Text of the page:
Thursday, March 31, 2016

Pony Wars

Overlooking the North Fork of the Big Hole River
Some months ago I became ill with the the Pony Wars bug.  I think I caught it from a post on The Miniatures Page, and went Googling to find figures and terrain.  I didn't want to replicate some of the more commonly known battles, like the overdone (and really not that important - gasp) Little Big Horn, and I did not want to paint loads of mounted troops (But Darryl, you say, they are called Pony Wars for a reason!), so I went for a battle that I have read about a few times, that involves the noble Nez Perce, has that chap of Iron Brigade fame named Gibbon, and was mostly fought on foot.  What is is you ask?  The Battle of Big Hole that took place in August, 1877, in Montana.

I am not going to try to recreate the wheel here and cover all the details of the Nez Perce War.  There are plenty of books and websites that do that already.  I am going to say that my source for information is a book by Aubrey Haines entitled An Elusive Victory (later released as The Battle of the Big Hole).  There is enough detail and decent maps to replicate this small battle on the tabletop somewhat realistically, even though the terrain for the second phase of the battle may be problematic as it took place on the lower slopes of a mountain.  The first phase occurred in the flat area near the North Fork of the Big Hole River, where the foot soldiers of the Seventh Infantry and a company of the dismounted Second Cavalry (along with some citizens that one might call militia) stormed a quiet village of the Nez Perce.  The first phase did not go well as the startled Indians regrouped from their initial confusion and forced the United States forces back to what was later called Battle Mountain where the Nez Perce warriors kept up a small siege until the rest of the village could get away.

The forces engaged were relatively small, a few hundred Americans against a smaller force of Indians.  For this I needed dismounted Indians, Civil War Union troops wearing floppy hats, Indian villagers, and some tepees.  To take care of the Indians and tepees I turned to Hovels' Pony Wars range of 15mm figures.  While the pictures on their website are a bit gaudy, which make the figures look cartoonish, I had some feedback from one of the Yahoo groups that the Hovels figures actually were fairly nice, being smaller 15mm, and quite affordable castings.  The affordable part is certainly correct.  A mounted figure runs .69 cents (mounted command a bit more), and a dismounted figure is only .35 cents.  You will have a difficult time finding any other 15mm range out there for these prices (the old Ral Partha Napoleonic range, now made by Monday Knight Productions, is the least expensive 15mm range I have yet to find).  The Hovels tepees come two to a pack, cost only $1.44 each, and stand nearly 40mm in height.  The foot figures run about 14mm from the bottom of the base to the top of the head, making them old school 15s.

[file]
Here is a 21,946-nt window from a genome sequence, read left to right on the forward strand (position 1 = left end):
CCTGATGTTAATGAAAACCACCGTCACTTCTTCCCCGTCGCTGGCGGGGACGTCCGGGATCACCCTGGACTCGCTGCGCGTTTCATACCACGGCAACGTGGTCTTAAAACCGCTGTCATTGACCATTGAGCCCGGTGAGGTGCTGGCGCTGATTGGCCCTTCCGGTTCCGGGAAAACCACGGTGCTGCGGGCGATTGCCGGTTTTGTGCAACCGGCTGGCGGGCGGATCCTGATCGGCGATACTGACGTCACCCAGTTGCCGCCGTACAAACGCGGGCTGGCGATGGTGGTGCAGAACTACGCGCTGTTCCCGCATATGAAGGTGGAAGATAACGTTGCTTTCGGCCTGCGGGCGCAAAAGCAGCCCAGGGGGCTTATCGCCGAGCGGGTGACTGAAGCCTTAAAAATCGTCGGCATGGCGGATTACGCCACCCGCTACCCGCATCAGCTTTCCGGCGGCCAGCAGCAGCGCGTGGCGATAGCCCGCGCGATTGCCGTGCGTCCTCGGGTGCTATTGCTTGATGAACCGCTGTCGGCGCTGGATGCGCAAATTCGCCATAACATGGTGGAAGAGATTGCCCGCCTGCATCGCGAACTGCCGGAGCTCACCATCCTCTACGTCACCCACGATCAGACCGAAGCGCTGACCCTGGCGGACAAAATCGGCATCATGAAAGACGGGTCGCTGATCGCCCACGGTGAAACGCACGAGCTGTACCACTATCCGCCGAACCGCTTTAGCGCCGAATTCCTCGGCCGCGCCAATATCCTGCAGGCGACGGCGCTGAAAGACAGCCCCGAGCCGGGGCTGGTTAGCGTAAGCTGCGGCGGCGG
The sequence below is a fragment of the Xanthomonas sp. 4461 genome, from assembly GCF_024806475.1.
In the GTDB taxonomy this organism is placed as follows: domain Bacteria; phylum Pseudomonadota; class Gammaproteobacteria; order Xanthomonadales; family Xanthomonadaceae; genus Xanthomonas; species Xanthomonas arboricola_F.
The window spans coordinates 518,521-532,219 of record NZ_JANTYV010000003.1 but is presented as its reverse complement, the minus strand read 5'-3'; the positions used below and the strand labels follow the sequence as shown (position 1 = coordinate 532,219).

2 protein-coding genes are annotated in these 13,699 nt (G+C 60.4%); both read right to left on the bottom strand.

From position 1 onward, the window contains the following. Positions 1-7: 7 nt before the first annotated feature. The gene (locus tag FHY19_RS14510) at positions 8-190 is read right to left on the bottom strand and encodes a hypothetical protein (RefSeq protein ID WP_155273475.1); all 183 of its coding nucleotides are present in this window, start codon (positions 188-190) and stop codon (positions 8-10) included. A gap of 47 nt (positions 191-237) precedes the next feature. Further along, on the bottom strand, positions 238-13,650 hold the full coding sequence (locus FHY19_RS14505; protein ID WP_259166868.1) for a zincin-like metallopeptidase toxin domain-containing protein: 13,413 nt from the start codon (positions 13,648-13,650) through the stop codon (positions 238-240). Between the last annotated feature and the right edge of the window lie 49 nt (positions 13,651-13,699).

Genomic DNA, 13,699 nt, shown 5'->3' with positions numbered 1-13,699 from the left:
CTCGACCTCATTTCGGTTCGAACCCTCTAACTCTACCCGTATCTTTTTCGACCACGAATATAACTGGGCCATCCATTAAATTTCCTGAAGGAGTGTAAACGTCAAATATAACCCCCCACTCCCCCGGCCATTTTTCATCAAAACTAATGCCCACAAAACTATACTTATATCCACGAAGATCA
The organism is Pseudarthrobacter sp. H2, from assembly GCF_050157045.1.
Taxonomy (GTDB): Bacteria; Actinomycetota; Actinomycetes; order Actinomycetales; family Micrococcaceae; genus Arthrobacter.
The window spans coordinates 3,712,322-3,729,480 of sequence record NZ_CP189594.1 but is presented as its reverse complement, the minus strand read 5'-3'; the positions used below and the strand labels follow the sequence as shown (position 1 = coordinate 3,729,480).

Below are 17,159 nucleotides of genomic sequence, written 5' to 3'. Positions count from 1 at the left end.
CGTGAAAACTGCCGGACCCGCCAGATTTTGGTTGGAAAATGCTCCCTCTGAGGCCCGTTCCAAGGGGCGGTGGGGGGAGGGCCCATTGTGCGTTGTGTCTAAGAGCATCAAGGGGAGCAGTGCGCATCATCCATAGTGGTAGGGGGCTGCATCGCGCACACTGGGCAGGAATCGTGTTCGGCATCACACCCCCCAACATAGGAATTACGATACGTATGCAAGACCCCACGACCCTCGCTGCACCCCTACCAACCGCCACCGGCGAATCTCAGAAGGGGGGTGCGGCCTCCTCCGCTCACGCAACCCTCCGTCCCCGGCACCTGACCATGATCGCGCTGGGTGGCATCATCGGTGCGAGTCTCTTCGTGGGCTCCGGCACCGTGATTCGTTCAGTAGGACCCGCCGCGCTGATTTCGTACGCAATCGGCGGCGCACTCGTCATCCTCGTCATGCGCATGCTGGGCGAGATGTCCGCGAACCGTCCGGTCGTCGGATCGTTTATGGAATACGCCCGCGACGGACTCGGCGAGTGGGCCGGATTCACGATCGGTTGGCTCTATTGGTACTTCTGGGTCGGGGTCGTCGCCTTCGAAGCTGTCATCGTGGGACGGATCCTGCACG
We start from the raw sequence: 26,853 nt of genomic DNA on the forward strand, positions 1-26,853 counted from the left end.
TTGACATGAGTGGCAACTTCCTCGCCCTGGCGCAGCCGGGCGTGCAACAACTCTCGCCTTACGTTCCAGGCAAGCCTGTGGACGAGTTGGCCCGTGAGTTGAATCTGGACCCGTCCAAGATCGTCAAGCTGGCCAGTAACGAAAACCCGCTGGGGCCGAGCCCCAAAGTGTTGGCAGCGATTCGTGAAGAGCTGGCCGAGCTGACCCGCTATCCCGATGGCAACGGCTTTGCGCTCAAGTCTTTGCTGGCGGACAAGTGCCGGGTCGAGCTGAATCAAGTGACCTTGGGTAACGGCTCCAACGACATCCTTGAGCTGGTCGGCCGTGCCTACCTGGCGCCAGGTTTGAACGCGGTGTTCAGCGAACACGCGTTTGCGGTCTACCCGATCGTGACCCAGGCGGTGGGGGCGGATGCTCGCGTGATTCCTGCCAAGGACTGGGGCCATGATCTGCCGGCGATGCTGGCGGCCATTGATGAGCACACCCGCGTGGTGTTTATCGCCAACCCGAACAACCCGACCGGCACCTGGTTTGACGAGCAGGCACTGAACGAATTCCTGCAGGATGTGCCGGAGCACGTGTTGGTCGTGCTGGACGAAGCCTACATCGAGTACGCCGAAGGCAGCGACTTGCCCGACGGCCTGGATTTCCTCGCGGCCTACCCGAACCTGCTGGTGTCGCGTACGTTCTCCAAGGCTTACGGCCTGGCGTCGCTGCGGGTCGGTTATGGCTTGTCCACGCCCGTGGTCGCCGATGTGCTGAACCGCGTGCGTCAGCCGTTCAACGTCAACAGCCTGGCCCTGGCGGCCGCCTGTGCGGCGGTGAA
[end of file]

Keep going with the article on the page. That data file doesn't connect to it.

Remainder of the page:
I picked up five packs of tepees (giving me ten) and some assorted Indian packs, including mounted command, dismounted warriors with and without chiefs, dead Indians, a smoke signal set (the fire will work nicely within the village setting), a village set with various non-combatants and accessories, and a travois set.  I did not want to order all the Indians that I will actually want for this project as I was not certain what the figures would look like, but I am pleased with these diminutive castings and will be ordering more tepees, warriors, and probably another village set.  Placing an order with Hovels is easy using their online order form.  Just enter your details, type in your items, enter your credit card info (they also accept PayPal), and in a few weeks (they can be a bit slow on getting your order to you) you will have your goodies in the post.

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